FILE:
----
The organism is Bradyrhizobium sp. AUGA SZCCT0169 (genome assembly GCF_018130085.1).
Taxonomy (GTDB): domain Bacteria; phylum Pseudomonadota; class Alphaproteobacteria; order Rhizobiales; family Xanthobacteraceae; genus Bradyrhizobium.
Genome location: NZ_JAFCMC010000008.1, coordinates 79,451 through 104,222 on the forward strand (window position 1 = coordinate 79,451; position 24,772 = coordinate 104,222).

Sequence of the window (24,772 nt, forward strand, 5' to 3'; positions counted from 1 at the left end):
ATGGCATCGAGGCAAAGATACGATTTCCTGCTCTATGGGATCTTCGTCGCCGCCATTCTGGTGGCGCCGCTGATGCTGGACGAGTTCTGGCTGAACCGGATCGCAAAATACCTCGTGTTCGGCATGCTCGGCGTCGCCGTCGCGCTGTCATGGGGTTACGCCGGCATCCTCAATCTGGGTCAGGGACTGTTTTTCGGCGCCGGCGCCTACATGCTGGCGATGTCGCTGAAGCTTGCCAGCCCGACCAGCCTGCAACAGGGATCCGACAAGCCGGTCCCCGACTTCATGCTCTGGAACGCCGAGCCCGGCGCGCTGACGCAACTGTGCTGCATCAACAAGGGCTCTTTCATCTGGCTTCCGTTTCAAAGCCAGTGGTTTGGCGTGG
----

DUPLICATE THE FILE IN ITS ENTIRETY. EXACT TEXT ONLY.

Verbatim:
The organism is Bradyrhizobium sp. AUGA SZCCT0169 (genome assembly GCF_018130085.1).
Taxonomy (GTDB): domain Bacteria; phylum Pseudomonadota; class Alphaproteobacteria; order Rhizobiales; family Xanthobacteraceae; genus Bradyrhizobium.
Genome location: NZ_JAFCMC010000008.1, coordinates 79,451 through 104,222 on the forward strand (window position 1 = coordinate 79,451; position 24,772 = coordinate 104,222).

Sequence of the window (24,772 nt, forward strand, 5' to 3'; positions counted from 1 at the left end):
ATGGCATCGAGGCAAAGATACGATTTCCTGCTCTATGGGATCTTCGTCGCCGCCATTCTGGTGGCGCCGCTGATGCTGGACGAGTTCTGGCTGAACCGGATCGCAAAATACCTCGTGTTCGGCATGCTCGGCGTCGCCGTCGCGCTGTCATGGGGTTACGCCGGCATCCTCAATCTGGGTCAGGGACTGTTTTTCGGCGCCGGCGCCTACATGCTGGCGATGTCGCTGAAGCTTGCCAGCCCGACCAGCCTGCAACAGGGATCCGACAAGCCGGTCCCCGACTTCATGCTCTGGAACGCCGAGCCCGGCGCGCTGACGCAACTGTGCTGCATCAACAAGGGCTCTTTCATCTGGCTTCCGTTTCAAAGCCAGTGGTTTGGCGTGG